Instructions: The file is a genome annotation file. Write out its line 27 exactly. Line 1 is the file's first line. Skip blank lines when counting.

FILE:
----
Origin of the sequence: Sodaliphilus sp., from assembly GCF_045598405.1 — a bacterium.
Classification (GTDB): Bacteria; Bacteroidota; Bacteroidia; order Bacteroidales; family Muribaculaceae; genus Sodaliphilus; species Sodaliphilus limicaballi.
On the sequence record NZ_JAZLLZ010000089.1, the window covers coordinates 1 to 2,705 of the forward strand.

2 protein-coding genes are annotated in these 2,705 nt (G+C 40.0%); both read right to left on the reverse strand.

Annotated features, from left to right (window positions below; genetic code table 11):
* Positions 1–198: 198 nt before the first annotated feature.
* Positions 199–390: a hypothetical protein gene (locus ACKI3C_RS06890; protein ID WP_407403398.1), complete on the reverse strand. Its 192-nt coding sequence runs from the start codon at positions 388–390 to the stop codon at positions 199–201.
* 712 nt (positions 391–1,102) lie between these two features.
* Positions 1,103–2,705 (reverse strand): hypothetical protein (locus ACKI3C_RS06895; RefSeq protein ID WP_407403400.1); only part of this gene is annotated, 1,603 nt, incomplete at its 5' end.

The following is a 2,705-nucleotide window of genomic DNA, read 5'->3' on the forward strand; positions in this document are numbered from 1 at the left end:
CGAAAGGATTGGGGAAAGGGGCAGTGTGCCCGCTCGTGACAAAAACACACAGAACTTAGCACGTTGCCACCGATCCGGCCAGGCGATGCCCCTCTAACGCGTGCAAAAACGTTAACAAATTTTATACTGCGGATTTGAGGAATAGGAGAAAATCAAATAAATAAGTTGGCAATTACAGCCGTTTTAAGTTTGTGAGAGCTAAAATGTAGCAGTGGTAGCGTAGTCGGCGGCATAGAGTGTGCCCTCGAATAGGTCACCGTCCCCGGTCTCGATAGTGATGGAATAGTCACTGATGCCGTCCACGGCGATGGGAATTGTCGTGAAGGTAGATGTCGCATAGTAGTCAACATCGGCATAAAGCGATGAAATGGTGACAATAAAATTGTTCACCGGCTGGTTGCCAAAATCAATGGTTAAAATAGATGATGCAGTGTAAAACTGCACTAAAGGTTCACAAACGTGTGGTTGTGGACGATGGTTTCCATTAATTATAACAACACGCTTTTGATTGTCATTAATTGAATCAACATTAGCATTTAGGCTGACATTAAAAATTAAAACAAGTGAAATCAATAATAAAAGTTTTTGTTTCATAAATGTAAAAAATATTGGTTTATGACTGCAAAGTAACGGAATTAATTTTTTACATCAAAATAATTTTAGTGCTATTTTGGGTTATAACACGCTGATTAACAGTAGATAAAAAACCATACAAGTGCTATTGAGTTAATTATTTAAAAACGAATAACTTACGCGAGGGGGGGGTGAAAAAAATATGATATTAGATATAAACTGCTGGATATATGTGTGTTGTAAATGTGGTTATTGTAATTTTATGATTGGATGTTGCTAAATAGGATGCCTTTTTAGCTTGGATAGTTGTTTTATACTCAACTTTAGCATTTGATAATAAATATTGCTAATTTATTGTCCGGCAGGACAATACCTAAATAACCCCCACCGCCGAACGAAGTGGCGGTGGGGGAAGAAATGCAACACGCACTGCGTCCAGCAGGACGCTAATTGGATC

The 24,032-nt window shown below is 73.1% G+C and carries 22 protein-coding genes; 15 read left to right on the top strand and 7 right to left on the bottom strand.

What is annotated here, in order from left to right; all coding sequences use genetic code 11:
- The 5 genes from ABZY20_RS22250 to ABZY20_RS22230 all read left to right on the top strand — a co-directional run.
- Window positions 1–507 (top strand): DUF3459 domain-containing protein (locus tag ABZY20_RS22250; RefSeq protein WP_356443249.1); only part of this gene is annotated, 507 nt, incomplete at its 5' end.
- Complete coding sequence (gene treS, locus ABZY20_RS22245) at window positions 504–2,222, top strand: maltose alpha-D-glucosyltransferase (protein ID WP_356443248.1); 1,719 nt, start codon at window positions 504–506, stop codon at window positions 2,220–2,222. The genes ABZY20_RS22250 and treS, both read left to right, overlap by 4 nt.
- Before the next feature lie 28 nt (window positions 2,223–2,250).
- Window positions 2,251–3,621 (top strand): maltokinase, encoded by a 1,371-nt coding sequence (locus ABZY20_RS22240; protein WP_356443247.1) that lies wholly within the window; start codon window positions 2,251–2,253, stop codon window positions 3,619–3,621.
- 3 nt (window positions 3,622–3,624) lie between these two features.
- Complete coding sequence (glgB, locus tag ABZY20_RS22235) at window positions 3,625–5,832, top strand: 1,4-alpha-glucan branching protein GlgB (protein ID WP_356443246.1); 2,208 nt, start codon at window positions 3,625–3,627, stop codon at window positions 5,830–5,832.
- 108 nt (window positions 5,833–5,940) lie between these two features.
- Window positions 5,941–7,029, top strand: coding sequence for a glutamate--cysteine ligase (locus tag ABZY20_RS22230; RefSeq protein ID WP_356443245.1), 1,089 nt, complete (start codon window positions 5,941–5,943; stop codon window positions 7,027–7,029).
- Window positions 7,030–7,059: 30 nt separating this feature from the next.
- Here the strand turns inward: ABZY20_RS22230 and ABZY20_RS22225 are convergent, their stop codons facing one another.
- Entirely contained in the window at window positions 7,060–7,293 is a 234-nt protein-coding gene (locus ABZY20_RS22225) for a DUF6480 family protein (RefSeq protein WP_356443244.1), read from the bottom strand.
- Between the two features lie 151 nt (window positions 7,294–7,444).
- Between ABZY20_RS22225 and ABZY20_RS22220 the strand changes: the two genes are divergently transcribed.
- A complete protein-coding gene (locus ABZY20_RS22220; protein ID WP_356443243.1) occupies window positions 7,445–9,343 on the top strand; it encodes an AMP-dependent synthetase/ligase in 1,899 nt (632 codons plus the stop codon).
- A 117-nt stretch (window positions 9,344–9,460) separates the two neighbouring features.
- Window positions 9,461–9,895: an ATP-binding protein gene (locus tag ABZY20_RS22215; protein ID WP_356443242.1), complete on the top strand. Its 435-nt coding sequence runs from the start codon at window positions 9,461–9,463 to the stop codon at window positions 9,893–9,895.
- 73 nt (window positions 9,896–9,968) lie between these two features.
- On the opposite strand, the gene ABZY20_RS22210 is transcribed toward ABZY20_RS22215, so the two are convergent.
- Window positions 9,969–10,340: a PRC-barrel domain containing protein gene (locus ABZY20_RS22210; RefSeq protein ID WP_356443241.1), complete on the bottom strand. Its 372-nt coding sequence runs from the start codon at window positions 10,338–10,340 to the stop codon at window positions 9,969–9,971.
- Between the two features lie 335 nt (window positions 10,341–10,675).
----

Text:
- Between ABZY20_RS22225 and ABZY20_RS22220 the strand changes: the two genes are divergently transcribed.